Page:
Creating a Healthy, Happy Home Environment (Part 4)

Remodeled home in Bryan / College Station, by Stearns Design Build

Remodeled home in Bryan / College Station, by Stearns Design Build

RISK 5: PESTICIDES

No one likes pests in their home, and rightly so. Our homes, after all, are our sanctuaries. But it’s important to be aware that the sprays we buy to kill fleas, ants, flies, and other insect pests, can also be potentially harmful to us. When aerosol sprays settle, particles become part of the dust in our home that can be inhaled or accidentally ingested. Repeated exposure can be especially harmful to children. But, careful use of these products can rid your home of annoying pests without side effects to your family’s health.

Before purchasing any pesticide, be sure to carefully read the label. There, you can learn about how to properly use and dispose of the product, as well as what pests it kills and how harmful it is to you. One of the following words will appear on the label: Caution, Warning, or Danger. Caution means it is least harmful to you, and Danger means it is most harmful. Select the pesticide that will kill or deter your pests while being least toxic.

After you use your pesticide, wash any surfaces that might have pesticide residue on them (like counter tops) before placing food on them. Also wash your hands and clothes items that were exposed to pesticides. And of course, always dispose of pesticide as directed on the container-- never down a sink, or sewer drain. The best way to do dispose of a pesticide is to appropriately use it.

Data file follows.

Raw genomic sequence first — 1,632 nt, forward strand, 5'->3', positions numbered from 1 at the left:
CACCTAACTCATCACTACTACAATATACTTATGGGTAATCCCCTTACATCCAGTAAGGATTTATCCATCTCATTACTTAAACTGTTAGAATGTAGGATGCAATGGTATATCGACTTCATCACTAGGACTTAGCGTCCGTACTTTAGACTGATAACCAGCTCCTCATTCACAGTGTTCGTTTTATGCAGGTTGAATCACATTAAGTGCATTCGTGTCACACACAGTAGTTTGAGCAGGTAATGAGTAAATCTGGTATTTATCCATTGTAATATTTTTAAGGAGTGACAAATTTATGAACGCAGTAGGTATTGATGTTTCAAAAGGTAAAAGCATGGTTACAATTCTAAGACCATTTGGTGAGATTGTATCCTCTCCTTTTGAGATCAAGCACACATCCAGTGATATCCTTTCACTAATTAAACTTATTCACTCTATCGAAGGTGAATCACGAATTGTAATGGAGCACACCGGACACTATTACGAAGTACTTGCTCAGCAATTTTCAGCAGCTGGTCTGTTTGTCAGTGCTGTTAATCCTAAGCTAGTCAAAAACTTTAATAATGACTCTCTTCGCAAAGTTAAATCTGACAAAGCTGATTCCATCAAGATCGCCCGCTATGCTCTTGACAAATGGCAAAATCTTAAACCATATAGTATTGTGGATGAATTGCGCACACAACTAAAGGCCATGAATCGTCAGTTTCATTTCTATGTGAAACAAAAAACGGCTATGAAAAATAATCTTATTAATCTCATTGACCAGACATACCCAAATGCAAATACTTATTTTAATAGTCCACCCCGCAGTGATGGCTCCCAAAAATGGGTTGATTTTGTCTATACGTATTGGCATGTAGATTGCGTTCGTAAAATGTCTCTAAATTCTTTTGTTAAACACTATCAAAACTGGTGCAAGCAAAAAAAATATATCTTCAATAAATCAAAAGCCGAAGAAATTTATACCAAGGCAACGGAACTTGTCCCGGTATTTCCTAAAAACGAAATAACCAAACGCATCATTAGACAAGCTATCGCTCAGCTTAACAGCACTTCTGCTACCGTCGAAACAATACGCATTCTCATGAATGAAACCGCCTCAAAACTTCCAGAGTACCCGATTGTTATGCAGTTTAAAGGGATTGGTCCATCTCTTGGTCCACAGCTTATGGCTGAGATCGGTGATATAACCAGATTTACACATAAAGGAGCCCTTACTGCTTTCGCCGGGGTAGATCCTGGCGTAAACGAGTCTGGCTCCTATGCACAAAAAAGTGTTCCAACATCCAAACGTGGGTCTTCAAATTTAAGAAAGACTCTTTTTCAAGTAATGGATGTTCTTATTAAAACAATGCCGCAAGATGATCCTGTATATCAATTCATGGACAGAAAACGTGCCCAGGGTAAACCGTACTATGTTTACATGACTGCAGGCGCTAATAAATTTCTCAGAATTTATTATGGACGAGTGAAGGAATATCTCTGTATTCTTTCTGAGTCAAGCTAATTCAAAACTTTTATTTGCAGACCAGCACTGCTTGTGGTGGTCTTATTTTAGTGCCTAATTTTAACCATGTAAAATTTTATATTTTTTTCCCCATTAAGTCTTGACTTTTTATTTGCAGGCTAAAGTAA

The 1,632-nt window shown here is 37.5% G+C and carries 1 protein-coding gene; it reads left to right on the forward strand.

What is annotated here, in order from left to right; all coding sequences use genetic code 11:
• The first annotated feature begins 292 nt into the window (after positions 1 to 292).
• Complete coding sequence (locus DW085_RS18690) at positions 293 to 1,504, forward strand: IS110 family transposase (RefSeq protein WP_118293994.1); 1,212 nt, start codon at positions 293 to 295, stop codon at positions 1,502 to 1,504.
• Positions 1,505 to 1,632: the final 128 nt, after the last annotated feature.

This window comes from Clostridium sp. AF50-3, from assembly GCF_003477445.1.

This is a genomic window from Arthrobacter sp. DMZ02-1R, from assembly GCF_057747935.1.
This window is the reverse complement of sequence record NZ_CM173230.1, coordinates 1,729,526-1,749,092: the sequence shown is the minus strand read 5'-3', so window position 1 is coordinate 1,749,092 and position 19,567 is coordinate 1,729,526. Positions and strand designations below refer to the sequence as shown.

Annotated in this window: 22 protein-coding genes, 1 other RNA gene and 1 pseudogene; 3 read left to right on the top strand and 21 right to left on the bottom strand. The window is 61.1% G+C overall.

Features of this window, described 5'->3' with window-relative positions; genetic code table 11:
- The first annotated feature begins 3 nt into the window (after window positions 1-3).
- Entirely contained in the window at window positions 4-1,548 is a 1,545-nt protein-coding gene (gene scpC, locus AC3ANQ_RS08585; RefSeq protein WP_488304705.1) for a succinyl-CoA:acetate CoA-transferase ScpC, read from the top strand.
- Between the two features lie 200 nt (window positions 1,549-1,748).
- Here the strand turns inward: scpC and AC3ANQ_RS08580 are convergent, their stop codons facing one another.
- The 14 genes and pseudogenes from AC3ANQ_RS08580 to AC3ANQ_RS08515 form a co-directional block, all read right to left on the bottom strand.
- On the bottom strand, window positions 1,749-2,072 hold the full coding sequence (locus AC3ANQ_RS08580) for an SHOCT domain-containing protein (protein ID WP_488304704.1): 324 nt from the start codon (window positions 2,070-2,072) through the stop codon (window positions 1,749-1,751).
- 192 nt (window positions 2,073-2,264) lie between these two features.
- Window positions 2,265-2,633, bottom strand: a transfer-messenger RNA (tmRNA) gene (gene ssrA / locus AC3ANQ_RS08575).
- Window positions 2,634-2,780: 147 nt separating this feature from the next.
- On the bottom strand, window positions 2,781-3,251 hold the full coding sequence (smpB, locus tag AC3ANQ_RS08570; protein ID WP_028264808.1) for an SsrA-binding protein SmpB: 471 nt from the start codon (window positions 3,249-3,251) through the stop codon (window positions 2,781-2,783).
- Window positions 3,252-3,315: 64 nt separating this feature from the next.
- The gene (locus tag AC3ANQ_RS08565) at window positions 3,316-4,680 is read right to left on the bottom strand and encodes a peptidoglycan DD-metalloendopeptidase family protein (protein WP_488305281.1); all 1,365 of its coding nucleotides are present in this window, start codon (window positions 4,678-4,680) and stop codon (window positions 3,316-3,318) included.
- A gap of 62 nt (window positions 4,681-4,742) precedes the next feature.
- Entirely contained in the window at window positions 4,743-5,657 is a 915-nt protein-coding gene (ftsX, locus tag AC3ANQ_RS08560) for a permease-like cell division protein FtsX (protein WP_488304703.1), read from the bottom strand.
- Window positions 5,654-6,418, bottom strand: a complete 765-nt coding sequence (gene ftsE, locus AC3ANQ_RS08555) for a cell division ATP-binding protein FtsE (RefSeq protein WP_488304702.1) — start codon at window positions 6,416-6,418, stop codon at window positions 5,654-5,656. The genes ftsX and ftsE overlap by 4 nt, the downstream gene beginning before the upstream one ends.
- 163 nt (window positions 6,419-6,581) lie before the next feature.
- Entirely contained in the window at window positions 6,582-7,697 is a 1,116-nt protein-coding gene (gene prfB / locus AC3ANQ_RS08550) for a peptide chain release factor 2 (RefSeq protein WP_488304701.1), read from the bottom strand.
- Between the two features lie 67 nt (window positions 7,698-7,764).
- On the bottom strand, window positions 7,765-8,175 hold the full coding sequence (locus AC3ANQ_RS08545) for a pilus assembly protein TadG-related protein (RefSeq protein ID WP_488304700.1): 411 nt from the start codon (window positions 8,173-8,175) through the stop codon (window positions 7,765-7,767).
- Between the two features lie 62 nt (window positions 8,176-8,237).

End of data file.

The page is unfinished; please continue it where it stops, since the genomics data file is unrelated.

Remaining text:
RISK 6: VOLATILE ORGANIC COMPOUNDS

VOCs are chemicals within household products and furnishings that become gaseous at room temperature. A few examples of products that emit these gases include, paint, cleaning supplies, disinfectants, air fresheners, pesticides, cosmetics, particle board, glues, and adhesives.

The most effective way to decrease the effects of VOCs is to remove them from your home. When this isn’t possible, increase ventilation during activities that involve high amounts of VOCs and properly dispose of old and unused products lingering in your house. New products have been and continue to be developed that contain less VOC levels. These products often are environmentally friendly in other ways, like low VOC carpet that also contains recycled content. You can learn more about these products in the searchable Environmental Preferable Purchasing Database.

Remember to talk with your contractor about the use of low VOC products when making any changes or additions to your home. Improvements to your home should not only make it an enjoyable, more functional place, but should also make it a healthier one.